Are people fleeing southern California?

 

Home for sale in Dana Point. Click photo for details.

Source: OC Register

During the first 10 months of 2016, 5,706 residents of Orange, Los Angeles, Riverside and San Bernardino counties took out loans to buy a primary residence out of state, a CoreLogic analysis of mortgage applications shows.

Lower home prices and taxes, less congestion, family ties, or a more conservative environment are luring Southern Californians to leave the state, some transplants say. But housing costs clearly are the chief factor. Southern California’s housing market is one of the most expensive in the nation, with the median house price averaging $473,000 in 2016, double the U.S. average. And the costs are even higher in Orange and Los Angeles counties, which accounted for most of the region’s out-migration. The CoreLogic study showed one out of every four Los Angeles-Orange County homebuyers moved out of their county.

About 8.3 percent moved to the Inland Empire, while 8.2 percent left the state altogether. CoreLogic’s study is just the latest in a series of reports showing California among the nation’s leaders in out-migration, trailing only New York and Illinois in net out-migration numbers. About 266,000 more people left California than moved in from other states from 2010 to 2015, U.S. Census data show. Orange County lost nearly 11,000 residents to other California counties or other states. Los Angeles County lost almost 270,000 but Riverside County offset that loss with a net gain of 66,000 people.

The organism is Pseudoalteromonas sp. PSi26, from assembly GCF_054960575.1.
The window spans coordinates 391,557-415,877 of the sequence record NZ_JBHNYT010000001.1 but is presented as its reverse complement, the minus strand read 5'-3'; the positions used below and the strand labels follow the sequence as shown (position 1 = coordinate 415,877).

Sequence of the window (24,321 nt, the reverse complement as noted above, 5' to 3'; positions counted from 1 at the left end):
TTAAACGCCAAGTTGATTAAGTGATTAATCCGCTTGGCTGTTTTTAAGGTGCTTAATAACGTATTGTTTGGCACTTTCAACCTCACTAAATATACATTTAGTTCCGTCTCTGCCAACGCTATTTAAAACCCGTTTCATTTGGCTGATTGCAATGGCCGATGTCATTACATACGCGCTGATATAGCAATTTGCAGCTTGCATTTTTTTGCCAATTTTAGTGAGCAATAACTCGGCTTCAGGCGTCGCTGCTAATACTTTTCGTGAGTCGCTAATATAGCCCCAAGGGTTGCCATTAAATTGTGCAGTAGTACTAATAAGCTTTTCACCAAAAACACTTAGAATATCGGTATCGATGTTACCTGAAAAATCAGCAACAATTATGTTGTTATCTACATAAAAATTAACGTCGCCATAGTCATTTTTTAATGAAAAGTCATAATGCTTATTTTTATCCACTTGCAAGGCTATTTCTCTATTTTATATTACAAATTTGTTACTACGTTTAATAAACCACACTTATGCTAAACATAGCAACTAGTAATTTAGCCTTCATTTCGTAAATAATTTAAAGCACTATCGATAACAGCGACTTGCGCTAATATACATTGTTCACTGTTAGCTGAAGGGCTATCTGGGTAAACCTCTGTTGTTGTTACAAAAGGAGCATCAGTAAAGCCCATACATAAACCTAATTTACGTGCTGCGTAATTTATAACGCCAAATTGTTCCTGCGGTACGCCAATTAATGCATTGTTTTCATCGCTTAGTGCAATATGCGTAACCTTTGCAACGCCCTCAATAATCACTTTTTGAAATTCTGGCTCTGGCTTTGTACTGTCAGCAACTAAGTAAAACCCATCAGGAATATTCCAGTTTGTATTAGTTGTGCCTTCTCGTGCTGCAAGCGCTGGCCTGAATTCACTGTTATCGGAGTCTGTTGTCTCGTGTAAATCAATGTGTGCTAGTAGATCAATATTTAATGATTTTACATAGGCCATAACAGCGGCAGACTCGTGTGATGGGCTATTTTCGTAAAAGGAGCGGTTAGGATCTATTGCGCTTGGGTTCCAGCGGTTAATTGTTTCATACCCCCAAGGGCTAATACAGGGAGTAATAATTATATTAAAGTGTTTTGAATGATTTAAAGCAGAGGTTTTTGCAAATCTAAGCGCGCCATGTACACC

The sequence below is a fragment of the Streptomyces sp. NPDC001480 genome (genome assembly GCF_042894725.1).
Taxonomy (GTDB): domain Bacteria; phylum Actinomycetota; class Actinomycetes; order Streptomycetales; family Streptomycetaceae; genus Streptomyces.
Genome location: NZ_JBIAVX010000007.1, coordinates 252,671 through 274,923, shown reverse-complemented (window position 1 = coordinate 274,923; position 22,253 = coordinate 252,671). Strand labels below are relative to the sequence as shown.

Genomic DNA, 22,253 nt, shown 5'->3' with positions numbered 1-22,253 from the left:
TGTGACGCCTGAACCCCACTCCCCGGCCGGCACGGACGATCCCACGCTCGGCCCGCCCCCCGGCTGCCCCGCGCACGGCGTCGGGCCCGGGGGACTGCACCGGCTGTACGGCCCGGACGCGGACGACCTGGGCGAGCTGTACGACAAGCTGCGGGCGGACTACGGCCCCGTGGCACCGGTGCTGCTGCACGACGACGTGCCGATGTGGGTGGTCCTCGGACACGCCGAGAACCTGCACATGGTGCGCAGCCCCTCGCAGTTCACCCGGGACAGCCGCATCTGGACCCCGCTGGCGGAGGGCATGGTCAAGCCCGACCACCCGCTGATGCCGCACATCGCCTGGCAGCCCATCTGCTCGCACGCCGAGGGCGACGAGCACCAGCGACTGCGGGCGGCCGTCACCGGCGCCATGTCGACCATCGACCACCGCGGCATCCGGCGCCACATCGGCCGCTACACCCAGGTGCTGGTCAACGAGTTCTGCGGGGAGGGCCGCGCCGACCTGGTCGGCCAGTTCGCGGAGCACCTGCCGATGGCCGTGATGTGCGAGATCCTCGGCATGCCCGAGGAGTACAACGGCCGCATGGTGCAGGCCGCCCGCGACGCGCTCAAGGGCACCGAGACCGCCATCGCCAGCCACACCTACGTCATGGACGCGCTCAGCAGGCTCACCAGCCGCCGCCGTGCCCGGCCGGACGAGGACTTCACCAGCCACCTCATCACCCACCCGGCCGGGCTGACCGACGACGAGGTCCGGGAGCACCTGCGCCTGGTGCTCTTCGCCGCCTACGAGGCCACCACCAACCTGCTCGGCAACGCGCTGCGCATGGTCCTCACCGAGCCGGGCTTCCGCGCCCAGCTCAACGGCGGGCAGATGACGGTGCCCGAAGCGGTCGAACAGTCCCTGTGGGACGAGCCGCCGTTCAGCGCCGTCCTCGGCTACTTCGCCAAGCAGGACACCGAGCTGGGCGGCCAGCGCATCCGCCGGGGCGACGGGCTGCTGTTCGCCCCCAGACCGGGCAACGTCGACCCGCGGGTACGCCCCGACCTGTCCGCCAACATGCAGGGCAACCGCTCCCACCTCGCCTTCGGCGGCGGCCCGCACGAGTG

To be fair, that doesn’t include people moving to California and the region from overseas, which more than offsets the loss to other states in California and Orange County. It also doesn’t take into account California’s largest-in-nation population. When taking population into account, net migration to other states accounted for 0.2 percent of all residents in 2015, 24th highest in the nation.